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Mike Ross – The Clovis Limit (Pt. 1) – Review

Released by: Taller

Release Date: 26th April 2019

Genre: Blues/Roots/Country/Americana/Folk

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Album Line-up:

Mike Ross – Vocals & Guitars
Brian Irwin – Drums, Bass on ‘Lily’
Smith Curry – Pedal steel & dobro
Andrea Young – Fiddle
Derek Randall – Fender Bass
Stevie Watts – Hammond Organ
Matt Dutot Slocum – Wurlitzer piano
Elles Bailey – Duet on ‘Pick Up Our Anchor’
James Smith – BV’s & French guitar on *
Scott Warman – Double bass on *
Geoff Ansell – Snare & sizzle on *
Ben Paley – Fiddle on *

Tracklist:

1.The Reason This Railroad
2. Young Man *
3. Ever After
4. Pick Up Our Anchor
5. Scarlet Coat
6. Blow Away
7. Lily
8. Grown In Your Garden
9. Lee Of The Bay
10. Driftwood *

The Clovis Limit (Pt.1) is the third album from blues singer/guitarist Mike Ross, which takes us on a meandering aural journey across the Atlantic to the West Coast of the USA, via the Deep South, soaking up the sounds of Nashville and Memphis along the way. A somewhat nomadic soul himself, Ross hails from Durham in the North East of England but now resides in Brighton, East Sussex where he pieces together his worldly musical offerings. Distinct nods to his Celtic ancestry can also be heard, featuring flavours of traditional Scottish and Irish folk tunes throughout.

Although Ross’ roots are very much in the Blues/Americana camp, the idea behind this record suggests it could well be a stand-out concept album, inspired by the Clovis Theory of early American migration and how the continent continuously re-populates over thousands of years. Ross takes this theory and considers the musical history woven into this type of mass migration – how travellers from Africa made their way up through Spain to Northern Europe, reaching Ireland and Scotland, who then themselves made their way across the Atlantic, taking with them the rich musical folk tales of their elders, eventually evolving into the contemporary sounds of blues, jazz, gospel, soul and country, all so strongly interwoven in his music style.

Of the Clovis Theory, Ross says “The enrichment perpetuated by such migration is a huge source of inspiration to me and underlines how essential the free movement of people and ideas around the globe is to our continued evolution as a species. Presenting an albums worth of songs (that I wrote all over the world) to musicians from different nations and cultures and recording them in the USA is my way of continuing this tradition”.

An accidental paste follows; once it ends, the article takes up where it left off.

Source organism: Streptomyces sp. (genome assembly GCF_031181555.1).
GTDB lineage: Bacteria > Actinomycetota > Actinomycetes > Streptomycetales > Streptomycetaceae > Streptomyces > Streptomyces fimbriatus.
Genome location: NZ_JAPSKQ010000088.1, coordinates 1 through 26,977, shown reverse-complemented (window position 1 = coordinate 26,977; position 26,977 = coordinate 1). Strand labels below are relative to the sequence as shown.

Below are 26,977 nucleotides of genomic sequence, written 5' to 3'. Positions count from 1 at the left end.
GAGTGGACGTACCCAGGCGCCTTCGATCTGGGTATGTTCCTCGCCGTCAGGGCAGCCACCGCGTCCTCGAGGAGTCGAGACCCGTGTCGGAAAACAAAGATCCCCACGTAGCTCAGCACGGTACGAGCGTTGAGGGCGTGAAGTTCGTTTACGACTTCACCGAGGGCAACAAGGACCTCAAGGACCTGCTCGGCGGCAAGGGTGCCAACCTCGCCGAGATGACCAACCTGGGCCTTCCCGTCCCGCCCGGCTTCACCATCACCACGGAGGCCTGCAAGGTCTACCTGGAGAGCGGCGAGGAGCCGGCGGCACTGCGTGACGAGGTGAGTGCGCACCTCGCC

In another serendipitous twist, Ross has also taken leverage from “The Peripheral”, a 2014 novel from science fiction writer William Gibson, where two worlds (one in small-town rural America and the other in post-apocalyptic London) connect and reshape the past. The album title takes its name from the shop in the book on Portobello Road, The Clovis Limit, which deals exclusively in Americana.

Ultimately recorded at the Monster Studios in Nashville, followed by some tweaking back at his UK home, the album features some renowned musical talent, including Ben Paley on fiddle (son of the legendary Tom Paley, one of the great figures of the American folk revival) and Matt Slocum from The Magpie Salute on Wurlitzer piano. Produced by Canadian multi-instrumentalist Brian Irwin, who also lends his drumming skills to the album and is responsible for the bassline on the track “Lily”.

“The Reason This Railroad” is a melancholic opening with tinges of Clapton and vocals not unlike Tom Petty, minus the gravelish tones. “Young Man” takes a swinging turn with a shuffling 1920’s jazz twist featuring double bass and gypsy fiddle. Then comes “Ever After”, a country ballad that wouldn’t sound out of place on a Steve Earle record. “Pick Up Our Anchor” then wakes you up with its dramatic entrance, a soulful duet featuring the delectable harmonies of upcoming Bristolian blues songsmith Elles Bailey. Ross states The Black Crowes as one of his musical influences and the essence of their sound can certainly be heard in the drawling “Grow In Your Garden”. Next up is heavily folk fuelled “The Lee Of The Bay” which is definitely the stand-out track of the album for me. Ending with the gently floating “Driftwood” which I imagine would be the perfect accompaniment to the end of a whiskey fuelled night in a hazy Southern small-town bar.

What Mike Ross sets out to achieve in making this album, is a rich amalgamation of old sounds brought to the listener with fresh unpretentious contemporary tunes. In this he certainly succeeds. A must for any modern Americana lovers.

Ratings: 7/10

Written by: Caroline Blood

My Global Mind – Contributor

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